I’m going to be writing a lot in upcoming columns and blog posts about the recently released census data for 2010. In my City Talk column this Tuesday, I’ll have something to say about the increase in the residential vacancy rate over the past decade.
But there are many other micro and macro trends worth examining, and one of the most interesting ongoing demographic trends is the increasing number of blacks moving to suburban areas in the South, which largely thrived in recent decades because of “white flight” from urban areas.
Theories explaining the trend point legitimately to issues of crime and education — families that want the best for their children are always going to be tempted to flee the former and chase the latter. There’s also the more nebulous theory of “the American dream.” But I think there’s something else at play here too: at the federal, state, and local levels, less densely populated areas almost always receive disproportionately high per capita government spending compared to more densely populated urban areas. We have also gone to great lengths to subsidize suburbia through the mortgage interest deduction and more recently with programs like the USDA’s home loan program to help prop up “rural” areas. I put “rural” in quotes because here in Savannah those areas included anything west of I-95 — it’s laughable that that wide swath of suburbia would benefit from a federal program aimed at supporting true rural areas.
More on that later. For now, here are three articles that deal with the racial shift we’re now witnessing.
In today’s Savannah Morning News, by Larry Peterson: “Hispanics pace population growth in Savannah as whites and blacks trickle away”. Larry writes: “Last yearâ€™s once-a-decade head count revealed the Hostess Cityâ€™s population grew to 136,286 â€” up 3,321 â€” but lost 1,632 whites and 169 blacks. Meanwhile, its Hispanic population more than doubled to 6,392 and the city added almost 700 Asian Americans and nearly 900 people who claim more than one ethnicity.”
But in Chatham County overall, most newcomers have been on the west side, where thereâ€™s been room to grow. Pooler is the poster child; its population nearly tripled to 19,140.
â€œNobody should be surprised,â€ said Robert Eisinger, a political science professor at the Savannah College of Art and Design. â€œWeâ€™ve seen earlier census estimates, and you see it when you drive out that way. You see the new subdivisions and shopping centers.â€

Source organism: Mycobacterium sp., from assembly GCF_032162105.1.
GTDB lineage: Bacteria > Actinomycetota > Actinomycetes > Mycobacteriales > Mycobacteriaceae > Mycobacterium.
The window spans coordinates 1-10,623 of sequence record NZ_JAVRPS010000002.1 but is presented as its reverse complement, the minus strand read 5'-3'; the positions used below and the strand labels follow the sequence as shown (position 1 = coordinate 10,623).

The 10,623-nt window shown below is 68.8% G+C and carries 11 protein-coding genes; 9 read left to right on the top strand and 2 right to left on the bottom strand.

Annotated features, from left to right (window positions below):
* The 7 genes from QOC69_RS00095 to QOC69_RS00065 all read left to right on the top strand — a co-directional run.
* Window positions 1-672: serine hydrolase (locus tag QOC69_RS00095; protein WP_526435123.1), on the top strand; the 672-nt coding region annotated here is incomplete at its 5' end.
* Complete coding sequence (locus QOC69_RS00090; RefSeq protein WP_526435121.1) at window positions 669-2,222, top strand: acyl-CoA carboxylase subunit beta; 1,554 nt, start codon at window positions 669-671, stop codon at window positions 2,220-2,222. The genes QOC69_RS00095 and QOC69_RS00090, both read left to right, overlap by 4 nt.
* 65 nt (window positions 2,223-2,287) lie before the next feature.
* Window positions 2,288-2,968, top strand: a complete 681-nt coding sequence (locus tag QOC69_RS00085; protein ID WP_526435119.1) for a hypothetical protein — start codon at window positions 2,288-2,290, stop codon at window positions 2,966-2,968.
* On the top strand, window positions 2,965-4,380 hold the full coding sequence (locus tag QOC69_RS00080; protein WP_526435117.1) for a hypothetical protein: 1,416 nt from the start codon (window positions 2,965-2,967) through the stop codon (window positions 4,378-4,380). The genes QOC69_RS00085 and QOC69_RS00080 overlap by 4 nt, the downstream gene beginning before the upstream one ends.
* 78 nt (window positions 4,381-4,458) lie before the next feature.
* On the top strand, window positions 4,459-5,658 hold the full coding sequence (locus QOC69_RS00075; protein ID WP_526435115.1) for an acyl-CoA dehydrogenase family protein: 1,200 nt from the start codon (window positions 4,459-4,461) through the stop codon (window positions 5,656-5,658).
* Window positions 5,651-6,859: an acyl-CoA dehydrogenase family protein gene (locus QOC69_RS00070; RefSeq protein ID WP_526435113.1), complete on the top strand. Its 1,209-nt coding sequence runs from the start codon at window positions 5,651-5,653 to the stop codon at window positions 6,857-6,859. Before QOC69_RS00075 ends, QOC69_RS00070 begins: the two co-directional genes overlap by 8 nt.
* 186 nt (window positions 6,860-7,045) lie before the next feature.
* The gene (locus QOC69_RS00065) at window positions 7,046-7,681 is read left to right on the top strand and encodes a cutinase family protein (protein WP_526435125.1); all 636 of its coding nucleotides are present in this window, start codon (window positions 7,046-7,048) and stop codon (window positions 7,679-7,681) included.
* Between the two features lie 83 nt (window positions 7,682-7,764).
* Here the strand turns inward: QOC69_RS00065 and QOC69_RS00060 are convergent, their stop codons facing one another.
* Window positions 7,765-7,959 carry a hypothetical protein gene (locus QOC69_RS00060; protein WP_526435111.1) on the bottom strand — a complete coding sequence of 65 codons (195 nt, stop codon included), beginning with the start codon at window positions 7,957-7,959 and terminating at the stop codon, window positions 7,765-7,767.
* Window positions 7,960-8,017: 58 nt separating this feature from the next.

More than 62 percent of Poolerâ€™s people are white.
But its black population jumped more than nine-fold to 25 percent. And Poolerâ€™s Hispanic population â€” near 7 percent â€” is almost 15 times what it was in 2000. But about half of the additional people are white.
â€œItâ€™s the American dream,â€ Eisinger said, noting that home prices in much of Pooler are relatively affordable. â€œPeople want a big yard and they move.â€
There’s a great AP piece about similar trends across the South:
African Americans in the South are shunning city life for the suburbs at the highest levels in decades, rapidly integrating large metropolitan areas that were historically divided between inner-city blacks and suburban whites.
Some interesting speculation by Kyle Wingfield about the possible decline in “identity politics” because of these trends and the likelihood that many of those new suburbanites of color will eventually vote Republican:
Traffic, zoning fights and the other issues that accompany the kind of rapid growth seen in Atlantaâ€™s suburbs are all color-blind.
While many minority voters accustomed to picking Democrats will stick to that habit, at least for a while, people ultimately vote their interests. The Democratic Party traditionally has aligned itself with many of the interests of urban minorities. But when those voters move to the â€™burbs, they may well decide that the GOP offers better solutions to the different problems they find there.
If so, whole blocs of voters may be newly open to ideas they didnâ€™t embrace before. Either way, a lessening of the usual identity politics will be good for us all.